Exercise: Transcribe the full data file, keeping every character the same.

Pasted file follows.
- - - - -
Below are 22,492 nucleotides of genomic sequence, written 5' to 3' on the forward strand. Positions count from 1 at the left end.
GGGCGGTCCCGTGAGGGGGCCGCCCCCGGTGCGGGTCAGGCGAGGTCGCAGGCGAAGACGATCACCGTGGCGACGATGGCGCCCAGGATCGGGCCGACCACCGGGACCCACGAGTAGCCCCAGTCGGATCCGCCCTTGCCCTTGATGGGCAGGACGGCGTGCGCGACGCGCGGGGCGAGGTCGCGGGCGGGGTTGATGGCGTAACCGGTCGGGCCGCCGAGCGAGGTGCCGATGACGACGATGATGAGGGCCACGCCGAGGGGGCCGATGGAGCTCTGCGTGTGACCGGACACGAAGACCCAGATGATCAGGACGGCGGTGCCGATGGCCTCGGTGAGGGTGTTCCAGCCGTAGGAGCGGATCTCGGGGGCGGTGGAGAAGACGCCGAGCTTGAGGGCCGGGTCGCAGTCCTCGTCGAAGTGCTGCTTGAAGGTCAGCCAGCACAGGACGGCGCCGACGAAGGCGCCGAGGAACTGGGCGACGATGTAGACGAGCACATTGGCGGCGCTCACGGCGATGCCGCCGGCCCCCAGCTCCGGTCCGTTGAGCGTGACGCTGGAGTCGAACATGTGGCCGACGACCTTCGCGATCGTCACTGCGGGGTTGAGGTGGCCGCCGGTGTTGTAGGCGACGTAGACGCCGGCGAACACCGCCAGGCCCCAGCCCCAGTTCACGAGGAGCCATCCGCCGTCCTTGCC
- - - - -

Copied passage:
Below are 22,492 nucleotides of genomic sequence, written 5' to 3' on the forward strand. Positions count from 1 at the left end.
GGGCGGTCCCGTGAGGGGGCCGCCCCCGGTGCGGGTCAGGCGAGGTCGCAGGCGAAGACGATCACCGTGGCGACGATGGCGCCCAGGATCGGGCCGACCACCGGGACCCACGAGTAGCCCCAGTCGGATCCGCCCTTGCCCTTGATGGGCAGGACGGCGTGCGCGACGCGCGGGGCGAGGTCGCGGGCGGGGTTGATGGCGTAACCGGTCGGGCCGCCGAGCGAGGTGCCGATGACGACGATGATGAGGGCCACGCCGAGGGGGCCGATGGAGCTCTGCGTGTGACCGGACACGAAGACCCAGATGATCAGGACGGCGGTGCCGATGGCCTCGGTGAGGGTGTTCCAGCCGTAGGAGCGGATCTCGGGGGCGGTGGAGAAGACGCCGAGCTTGAGGGCCGGGTCGCAGTCCTCGTCGAAGTGCTGCTTGAAGGTCAGCCAGCACAGGACGGCGCCGACGAAGGCGCCGAGGAACTGGGCGACGATGTAGACGAGCACATTGGCGGCGCTCACGGCGATGCCGCCGGCCCCCAGCTCCGGTCCGTTGAGCGTGACGCTGGAGTCGAACATGTGGCCGACGACCTTCGCGATCGTCACTGCGGGGTTGAGGTGGCCGCCGGTGTTGTAGGCGACGTAGACGCCGGCGAACACCGCCAGGCCCCAGCCCCAGTTCACGAGGAGCCATCCGCCGTCCTTGCC